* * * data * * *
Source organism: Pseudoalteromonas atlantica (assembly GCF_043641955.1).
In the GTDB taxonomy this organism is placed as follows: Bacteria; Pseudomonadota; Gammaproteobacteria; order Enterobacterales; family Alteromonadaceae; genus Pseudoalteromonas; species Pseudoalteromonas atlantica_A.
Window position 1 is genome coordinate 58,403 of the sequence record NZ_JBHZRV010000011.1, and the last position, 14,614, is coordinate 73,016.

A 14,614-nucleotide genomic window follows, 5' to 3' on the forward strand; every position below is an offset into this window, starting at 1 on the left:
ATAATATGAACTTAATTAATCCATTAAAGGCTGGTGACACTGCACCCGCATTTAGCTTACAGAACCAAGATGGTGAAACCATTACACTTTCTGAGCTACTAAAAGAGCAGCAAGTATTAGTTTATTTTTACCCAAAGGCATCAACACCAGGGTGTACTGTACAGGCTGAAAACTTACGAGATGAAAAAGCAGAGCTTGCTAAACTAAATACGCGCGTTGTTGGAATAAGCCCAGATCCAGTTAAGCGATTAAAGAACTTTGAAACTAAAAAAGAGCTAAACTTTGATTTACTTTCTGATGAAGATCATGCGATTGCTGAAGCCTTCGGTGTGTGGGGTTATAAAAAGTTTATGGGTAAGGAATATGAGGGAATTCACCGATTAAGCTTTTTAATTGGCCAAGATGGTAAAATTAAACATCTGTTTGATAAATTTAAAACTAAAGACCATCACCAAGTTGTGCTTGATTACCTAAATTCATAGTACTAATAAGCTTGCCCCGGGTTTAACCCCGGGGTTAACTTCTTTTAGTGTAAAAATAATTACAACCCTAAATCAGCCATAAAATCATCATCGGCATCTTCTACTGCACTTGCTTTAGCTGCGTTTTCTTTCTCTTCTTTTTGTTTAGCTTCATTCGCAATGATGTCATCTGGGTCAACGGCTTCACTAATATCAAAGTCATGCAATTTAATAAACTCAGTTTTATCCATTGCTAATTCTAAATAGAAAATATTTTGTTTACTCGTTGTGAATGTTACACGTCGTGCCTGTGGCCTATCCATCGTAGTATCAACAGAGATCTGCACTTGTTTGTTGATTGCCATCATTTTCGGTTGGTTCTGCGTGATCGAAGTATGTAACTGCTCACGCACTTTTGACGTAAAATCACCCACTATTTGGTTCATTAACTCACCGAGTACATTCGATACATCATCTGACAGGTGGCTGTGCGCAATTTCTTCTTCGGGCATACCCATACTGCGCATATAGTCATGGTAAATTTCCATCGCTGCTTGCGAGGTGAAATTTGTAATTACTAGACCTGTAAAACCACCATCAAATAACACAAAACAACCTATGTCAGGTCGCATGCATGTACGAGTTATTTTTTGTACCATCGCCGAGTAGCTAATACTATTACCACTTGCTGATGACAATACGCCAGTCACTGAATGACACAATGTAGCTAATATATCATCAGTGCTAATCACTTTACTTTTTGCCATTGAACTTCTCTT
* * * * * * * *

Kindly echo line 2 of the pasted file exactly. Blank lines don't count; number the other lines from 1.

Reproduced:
In the GTDB taxonomy this organism is placed as follows: Bacteria; Pseudomonadota; Gammaproteobacteria; order Enterobacterales; family Alteromonadaceae; genus Pseudoalteromonas; species Pseudoalteromonas atlantica_A.